‘You Me We Us’ online exhibition invites the viewer to learn about people of various ethnic groups in Thailand through engaging stories, articles, photographs, and videos. Some exhibited works are products of interviews conducted with the subjects, while others have been produced by the subjects themselves.
A portion of the exhibited works can be attributed to a series of ‘Creative and Strategic Communication for Sustainability’ workshops organized by the United Nations Development Programme (UNDP) with support from the European Union (EU). Facilitated by Realframe, these workshops aimed to equip those from ethnic minorities with the necessary skills to communicate their stories to the world.
Realizing the participants’ power to convey their experiences and challenges through creative storytelling, UNDP created the ‘You Me We Us’ online exhibition to showcase them along with stories from partner organizations and the public. The exhibition will celebrate the International Day of the World’s Indigenous Peoples, which takes place on August 9th each year.
‘You Me We Us’ encourages the viewer to learn more about diverse perspectives and the various challenges faced by minority populations, while also inspiring them to explore their own roots. Ultimately, this exhibition aims to foster a mindset which will contribute to an environment of mutual respect and equality for all.
‘You Me We Us’ is hosted by UNDP in partnership with the Princess Maha Chakri Sirindhorn Anthropology Centre (SAC), the Inter Mountain Peoples Education and Culture in Thailand Association (IMPECT), and the Council of Indigenous Peoples in Thailand (CIPT), with support from the EU.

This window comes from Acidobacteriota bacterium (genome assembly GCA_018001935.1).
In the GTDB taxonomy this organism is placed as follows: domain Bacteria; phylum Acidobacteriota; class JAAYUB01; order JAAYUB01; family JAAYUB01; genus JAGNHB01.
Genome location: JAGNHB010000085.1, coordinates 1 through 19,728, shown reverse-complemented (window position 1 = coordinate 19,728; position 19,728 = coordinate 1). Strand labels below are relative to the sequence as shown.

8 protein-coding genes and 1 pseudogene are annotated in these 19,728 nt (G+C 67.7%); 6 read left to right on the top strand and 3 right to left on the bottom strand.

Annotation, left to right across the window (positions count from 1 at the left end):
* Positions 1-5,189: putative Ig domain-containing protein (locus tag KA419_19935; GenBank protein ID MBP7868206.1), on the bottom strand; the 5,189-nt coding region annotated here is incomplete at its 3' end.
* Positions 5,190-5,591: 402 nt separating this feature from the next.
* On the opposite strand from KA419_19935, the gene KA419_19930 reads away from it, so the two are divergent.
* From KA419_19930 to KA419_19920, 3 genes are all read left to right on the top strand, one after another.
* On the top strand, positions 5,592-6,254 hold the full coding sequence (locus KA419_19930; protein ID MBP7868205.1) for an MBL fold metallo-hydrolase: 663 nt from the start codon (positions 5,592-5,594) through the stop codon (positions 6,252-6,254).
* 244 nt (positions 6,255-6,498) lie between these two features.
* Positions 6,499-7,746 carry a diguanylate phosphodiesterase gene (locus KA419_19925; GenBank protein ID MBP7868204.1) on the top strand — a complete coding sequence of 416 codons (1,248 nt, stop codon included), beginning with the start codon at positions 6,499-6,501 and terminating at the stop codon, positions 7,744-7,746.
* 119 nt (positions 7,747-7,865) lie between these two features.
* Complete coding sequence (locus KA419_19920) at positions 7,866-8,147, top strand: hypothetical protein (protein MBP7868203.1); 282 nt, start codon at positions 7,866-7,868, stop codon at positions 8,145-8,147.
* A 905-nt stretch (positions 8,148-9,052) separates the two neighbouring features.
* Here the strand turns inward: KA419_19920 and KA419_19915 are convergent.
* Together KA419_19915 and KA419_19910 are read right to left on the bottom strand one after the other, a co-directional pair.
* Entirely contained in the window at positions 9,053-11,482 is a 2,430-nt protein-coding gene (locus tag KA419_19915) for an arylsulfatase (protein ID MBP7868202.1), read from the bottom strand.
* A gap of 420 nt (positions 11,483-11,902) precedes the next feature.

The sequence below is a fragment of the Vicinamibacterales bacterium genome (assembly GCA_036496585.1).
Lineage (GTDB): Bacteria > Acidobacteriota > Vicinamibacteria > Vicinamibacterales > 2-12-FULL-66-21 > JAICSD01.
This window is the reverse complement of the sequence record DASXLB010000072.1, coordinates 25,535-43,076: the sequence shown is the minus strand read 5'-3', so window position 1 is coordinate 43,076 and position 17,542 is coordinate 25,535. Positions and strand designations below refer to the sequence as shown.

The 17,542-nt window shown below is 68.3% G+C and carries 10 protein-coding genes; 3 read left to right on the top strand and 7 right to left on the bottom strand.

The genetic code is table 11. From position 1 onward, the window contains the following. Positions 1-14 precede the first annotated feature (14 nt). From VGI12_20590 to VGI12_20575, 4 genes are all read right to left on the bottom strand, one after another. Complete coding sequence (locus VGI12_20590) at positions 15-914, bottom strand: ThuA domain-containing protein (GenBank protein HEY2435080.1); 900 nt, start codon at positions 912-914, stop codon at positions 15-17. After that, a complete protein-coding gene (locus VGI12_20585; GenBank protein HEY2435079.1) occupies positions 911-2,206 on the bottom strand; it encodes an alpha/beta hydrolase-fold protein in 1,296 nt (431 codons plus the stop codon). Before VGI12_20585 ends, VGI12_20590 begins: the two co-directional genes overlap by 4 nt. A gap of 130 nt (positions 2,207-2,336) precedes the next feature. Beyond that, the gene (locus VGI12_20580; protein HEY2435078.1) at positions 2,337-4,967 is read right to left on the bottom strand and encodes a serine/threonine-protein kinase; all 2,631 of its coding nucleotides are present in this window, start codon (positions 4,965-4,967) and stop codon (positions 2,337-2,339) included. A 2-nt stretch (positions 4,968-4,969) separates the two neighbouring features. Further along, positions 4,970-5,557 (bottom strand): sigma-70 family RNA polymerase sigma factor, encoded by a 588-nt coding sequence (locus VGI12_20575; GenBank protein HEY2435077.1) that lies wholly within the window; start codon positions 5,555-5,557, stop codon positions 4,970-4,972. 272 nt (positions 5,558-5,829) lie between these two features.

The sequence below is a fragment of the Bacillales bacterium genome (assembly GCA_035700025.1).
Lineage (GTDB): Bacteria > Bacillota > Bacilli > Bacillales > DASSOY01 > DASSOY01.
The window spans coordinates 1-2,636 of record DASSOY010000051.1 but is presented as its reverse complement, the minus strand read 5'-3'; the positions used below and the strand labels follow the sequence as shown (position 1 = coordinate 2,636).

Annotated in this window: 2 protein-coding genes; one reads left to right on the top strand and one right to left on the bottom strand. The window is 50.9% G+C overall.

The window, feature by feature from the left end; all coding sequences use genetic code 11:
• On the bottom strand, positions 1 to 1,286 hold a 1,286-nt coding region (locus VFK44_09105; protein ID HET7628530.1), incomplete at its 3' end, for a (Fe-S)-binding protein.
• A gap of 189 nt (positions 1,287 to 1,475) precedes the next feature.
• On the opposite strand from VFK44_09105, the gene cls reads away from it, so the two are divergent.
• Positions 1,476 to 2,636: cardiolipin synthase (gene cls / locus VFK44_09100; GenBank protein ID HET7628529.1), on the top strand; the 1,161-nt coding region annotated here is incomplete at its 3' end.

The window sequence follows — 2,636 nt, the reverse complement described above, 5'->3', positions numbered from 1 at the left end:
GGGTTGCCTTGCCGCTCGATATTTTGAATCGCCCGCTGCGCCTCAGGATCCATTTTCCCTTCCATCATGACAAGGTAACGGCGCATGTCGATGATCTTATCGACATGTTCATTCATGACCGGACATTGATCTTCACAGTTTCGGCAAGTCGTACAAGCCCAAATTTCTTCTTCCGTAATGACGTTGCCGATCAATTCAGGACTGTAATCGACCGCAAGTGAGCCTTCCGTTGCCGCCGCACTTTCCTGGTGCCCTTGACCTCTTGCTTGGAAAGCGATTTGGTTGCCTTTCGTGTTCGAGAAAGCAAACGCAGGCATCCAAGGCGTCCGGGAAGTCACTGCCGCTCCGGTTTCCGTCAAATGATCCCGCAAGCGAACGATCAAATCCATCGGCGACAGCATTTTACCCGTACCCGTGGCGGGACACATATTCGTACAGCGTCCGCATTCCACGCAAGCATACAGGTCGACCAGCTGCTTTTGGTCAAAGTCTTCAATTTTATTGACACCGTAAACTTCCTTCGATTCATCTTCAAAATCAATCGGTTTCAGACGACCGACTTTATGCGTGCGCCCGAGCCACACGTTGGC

International Day of the World’s Indigenous Peoples is commemorated on August 9th each year. The theme for this year’s commemoration is “Leaving No One Behind: Indigenous Peoples and the Call for a New Social Contract.”
As indigenous peoples and ethnic minorities are often seen as marginalized, they are rarely consulted as contributing members of society, and are often left out of decision-making processes. However, in recent years, many countries have attempted to address this discrimination and lack of representation via public apologies, truth and reconciliation efforts, legislative reforms, and constitutional reforms that take the perspectives of indigenous peoples and ethnic minorities into account.
The ‘New Social Contract’ aims to uphold the rights, dignities, and freedoms of all peoples through genuine participation and equal representation of minority voices. True reconciliation between marginalized groups and governing bodies cannot take place without the voluntary, authentic, and functional participation of indigenous peoples and ethnic minorities.
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